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The page below is a sample from the LabCE course Malaria. Access the complete course and earn ASCLS P.A.C.E.-approved continuing education credits by subscribing online.

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Treatment of Malaria

The indigenous Indian tribes of the New World taught the Spanish Jesuit missionaries about a medicinal bark used for the treatment of fevers. The bark from the tree was called the Peruvian bark and the tree was named Cinchona after the Countess of Chinchon for whom it cured. The medicine from the bark is now known as the antimalarial, quinine.
After the diagnosis of malaria has been made, treatment should be guided by three main factors:
  • The infecting Plasmodium species: P. falciparum and P. knowlesi infections can cause rapidly progressive severe illness or death while the other species are less likely to cause severe manifestations. Plasmodium vivax and P. ovale also require treatment for the hypnozoite forms that remain dormant in the liver. Plasmodium falciparum and P. vivax species have different drug resistance patterns in differing geographic regions.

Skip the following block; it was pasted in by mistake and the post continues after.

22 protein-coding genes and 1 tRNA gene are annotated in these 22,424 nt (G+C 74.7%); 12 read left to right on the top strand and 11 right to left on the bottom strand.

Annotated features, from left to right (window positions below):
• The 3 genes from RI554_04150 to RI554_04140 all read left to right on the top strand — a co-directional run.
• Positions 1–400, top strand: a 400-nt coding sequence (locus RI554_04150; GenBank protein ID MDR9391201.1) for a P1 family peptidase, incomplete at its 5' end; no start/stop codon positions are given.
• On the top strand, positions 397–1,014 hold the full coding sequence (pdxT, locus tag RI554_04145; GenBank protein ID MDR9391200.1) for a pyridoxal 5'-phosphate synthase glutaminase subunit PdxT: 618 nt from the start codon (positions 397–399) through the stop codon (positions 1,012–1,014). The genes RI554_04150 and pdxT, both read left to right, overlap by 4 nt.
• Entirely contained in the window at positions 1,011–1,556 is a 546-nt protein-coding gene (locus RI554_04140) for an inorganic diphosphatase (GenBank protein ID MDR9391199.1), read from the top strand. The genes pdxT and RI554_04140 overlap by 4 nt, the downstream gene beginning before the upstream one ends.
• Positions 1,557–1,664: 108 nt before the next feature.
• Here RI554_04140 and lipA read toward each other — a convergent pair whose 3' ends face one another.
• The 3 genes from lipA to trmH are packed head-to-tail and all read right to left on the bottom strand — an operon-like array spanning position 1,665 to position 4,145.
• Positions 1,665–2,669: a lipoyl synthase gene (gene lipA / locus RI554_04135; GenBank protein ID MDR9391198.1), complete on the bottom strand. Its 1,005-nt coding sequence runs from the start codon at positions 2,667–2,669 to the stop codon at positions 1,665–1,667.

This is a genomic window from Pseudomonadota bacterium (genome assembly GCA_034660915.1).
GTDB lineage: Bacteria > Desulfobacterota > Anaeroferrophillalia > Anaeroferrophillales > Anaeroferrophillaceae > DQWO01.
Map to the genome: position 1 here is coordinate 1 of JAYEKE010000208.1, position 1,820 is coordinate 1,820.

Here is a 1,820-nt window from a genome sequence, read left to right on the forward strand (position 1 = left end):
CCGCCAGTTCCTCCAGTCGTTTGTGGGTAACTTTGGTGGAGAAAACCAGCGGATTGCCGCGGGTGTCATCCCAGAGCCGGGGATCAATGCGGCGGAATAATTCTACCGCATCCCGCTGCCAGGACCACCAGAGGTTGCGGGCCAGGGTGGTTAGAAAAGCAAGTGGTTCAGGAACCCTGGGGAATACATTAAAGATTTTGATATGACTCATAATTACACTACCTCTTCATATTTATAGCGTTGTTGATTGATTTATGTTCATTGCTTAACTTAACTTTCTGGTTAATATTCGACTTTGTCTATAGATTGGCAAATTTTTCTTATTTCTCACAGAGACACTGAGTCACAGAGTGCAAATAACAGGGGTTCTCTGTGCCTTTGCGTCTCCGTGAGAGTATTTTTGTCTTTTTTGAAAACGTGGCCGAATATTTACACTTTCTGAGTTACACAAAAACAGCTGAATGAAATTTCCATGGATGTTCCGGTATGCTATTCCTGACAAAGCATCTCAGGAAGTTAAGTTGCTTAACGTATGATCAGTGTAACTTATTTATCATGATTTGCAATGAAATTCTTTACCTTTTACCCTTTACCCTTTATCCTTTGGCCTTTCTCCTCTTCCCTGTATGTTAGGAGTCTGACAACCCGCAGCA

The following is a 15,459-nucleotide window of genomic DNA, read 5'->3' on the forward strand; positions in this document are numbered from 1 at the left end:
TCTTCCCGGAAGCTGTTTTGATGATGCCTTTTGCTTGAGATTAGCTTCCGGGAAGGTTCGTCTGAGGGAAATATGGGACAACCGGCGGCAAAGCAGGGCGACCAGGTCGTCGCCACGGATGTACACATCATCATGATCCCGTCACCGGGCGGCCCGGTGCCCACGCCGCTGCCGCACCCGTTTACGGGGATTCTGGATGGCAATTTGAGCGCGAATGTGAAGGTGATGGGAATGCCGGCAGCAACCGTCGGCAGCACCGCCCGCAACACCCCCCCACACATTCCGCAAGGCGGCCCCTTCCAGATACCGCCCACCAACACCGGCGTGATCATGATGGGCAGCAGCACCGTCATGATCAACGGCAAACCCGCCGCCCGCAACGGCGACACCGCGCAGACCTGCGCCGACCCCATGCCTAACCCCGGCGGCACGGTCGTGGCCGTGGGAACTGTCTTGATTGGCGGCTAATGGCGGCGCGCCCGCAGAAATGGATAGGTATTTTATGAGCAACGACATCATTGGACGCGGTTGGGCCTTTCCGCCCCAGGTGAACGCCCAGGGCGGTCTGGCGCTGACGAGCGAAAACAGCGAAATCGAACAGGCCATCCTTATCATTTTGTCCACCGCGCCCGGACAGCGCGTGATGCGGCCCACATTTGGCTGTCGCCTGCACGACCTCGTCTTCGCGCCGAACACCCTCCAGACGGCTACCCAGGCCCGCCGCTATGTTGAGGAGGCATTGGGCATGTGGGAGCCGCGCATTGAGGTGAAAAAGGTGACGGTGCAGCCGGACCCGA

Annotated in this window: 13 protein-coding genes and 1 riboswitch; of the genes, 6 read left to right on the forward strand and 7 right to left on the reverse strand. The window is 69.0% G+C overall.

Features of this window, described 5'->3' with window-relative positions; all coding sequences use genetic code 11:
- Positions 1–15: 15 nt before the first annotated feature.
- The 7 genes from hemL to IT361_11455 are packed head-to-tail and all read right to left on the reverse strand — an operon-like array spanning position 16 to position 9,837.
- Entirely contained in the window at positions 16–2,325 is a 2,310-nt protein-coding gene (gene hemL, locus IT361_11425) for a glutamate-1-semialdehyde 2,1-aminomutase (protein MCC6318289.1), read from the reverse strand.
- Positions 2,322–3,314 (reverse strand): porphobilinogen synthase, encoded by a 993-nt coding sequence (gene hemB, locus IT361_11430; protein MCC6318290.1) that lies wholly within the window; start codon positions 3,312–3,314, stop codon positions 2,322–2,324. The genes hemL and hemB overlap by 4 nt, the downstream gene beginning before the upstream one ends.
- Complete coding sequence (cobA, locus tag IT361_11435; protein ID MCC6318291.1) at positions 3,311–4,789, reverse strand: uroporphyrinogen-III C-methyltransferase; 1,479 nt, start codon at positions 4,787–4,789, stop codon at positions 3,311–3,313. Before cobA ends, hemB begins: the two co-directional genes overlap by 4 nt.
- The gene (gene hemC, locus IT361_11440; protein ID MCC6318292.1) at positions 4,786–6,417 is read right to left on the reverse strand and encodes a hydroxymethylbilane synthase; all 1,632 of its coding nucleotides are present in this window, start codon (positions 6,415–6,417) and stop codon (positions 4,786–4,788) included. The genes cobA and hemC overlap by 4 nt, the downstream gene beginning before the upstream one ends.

• The clinical status of the patient: patients are categorized as either having uncomplicated or severe malaria. Those with uncomplicated malaria can be effectively treated with oral antimalarials. Those who have one or more symptoms (such as impaired consciousness/coma, severe normocytic anemia (Hgb <7), acute kidney injury, ARDS, hypotension, DIC, spontaneous bleeding, acidosis, hemoglobulinuria, jaundice, repeated generalized convulsions, and/or parasitemia of ≥5%) are considered to have severe disease and should be treated aggressively with parenteral antimalarial therapy.
  • The drug susceptibility of the parasites as determined by the geographic area where the infection was acquired and the previous use of antimalarial medicines: knowledge of the geographic area where the infection was acquired provides information on the likelihood of drug resistance and helps guide clinicians on appropriate treatment.